Black Dog has already touched on some of the problems with the Canadian roster of 37 [count 'em!] out-of shape guys.
For Harry Sinden, the Canadian leg of the series became a series of exhibition games, searching for 19 guys who could do it.
Hadfield Ratelle Gilbert
Ellis Clarke Henderson
After the debacle in Montreal, Team Canada swung into Plan B for Games 2 and 3.
Even though Plan B had worked, someone decided to implement Option 3, Operation MacBlender, in Vancouver.
- The Canadiens pair of Cournoyer and Mahovlich.
- The third pair had new boy Dennis Hull on Left Wing while Bill Goldsworthy returned on the Right.
Additional changes saw the return of Dryden in goal, so to did the defense pair of Seiling and Awrey.
Option 3 failed.
Bobrov had last change in Game 4. He didn't seem to worry about match-ups as long as Kharmolov was kept away from Ron Ellis [my favourite player in those pre-WHA days].
So, seven minutes in and its 2-0 USSR. Canada's pressing and Option 3 sees the forward lines constantly evolving. Its a scrappy game. It feels like were going shift after shift without any real scoring chances. Id get all the players noted, they'd bang the puck around for 90 seconds. Change. Id note all the players. They'd bang the puck around. Change. Note. Bang the puck around. Change. Note. Bang. Change.
Funny thing is, I recorded about the same number of events for both Games 4 & 5. It sure didnt feel like it.
I recently found a copy of the September 1971 issue of Hockey World magazine in my moms basement [ed. Insert blogger joke here]. The cover reads:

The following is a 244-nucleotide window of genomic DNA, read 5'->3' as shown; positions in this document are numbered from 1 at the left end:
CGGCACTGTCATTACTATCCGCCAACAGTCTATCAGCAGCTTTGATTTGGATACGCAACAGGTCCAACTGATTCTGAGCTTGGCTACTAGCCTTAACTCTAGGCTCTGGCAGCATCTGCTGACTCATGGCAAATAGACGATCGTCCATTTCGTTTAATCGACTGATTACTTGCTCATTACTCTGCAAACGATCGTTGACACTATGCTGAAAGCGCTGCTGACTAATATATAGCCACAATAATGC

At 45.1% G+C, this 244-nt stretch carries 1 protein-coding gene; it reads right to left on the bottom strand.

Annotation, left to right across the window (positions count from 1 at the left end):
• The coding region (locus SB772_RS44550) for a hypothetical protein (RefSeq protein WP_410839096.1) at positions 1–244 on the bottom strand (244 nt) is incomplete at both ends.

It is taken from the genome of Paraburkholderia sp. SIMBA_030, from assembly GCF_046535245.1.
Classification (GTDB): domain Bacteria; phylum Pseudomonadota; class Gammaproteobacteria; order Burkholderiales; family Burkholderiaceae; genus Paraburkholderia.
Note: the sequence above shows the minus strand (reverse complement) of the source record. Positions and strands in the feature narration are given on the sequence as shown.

It started on another ineffectual Canadian power-play. The puck is passed back to Dryden. He stops it. The fans cheer. The restless Vancouverians jeer and catcall as the Soviets build their lead. After the game, Phil Esposito make his famous Disappointed speech.
The Rangers pair of Hadfield and Gilbert played their last shift midway through the third. Neither were particularly bad, but not good either. Gilbert did have a goal disallowed [fairly] in the 2nd period. Hadfield didnt play again in the Series. He did play in Sweden, however, cutting the Swedish Captain open with a two-hander across the chops.
Dennis Hull scored a late goal for Canada. A nice goal. Other than that he spent his first game blasting shots at Tretiak from the blueline. He was also Minus-7 in Scoring Chances, the team leader.
Why him and not Jean Pronovost, another right winger, but with better stats?
[Plus, Pronovosts smarter, right? Gotta be.] Now that I'm at it, where were Fred Stanfield and Jacques Lemaire two smart & skilled guys who scored more than a Point-per-Game. And did Vadnais turn them down, or was it no Seals allowed?
I'll try to find out. (Colin emailed me afterwards to note that Vadnais was no longer a Seal so this reference was incorrect but perhaps they didn't even want former Seals? Sorry LT. ;) )
So here are the totals: Corsi ES 68-64, PP 6-3, SH 1-7, Total 75-74 Scoring Chances ES 27-26, PP 3-0, SH 0-2 Total 30-28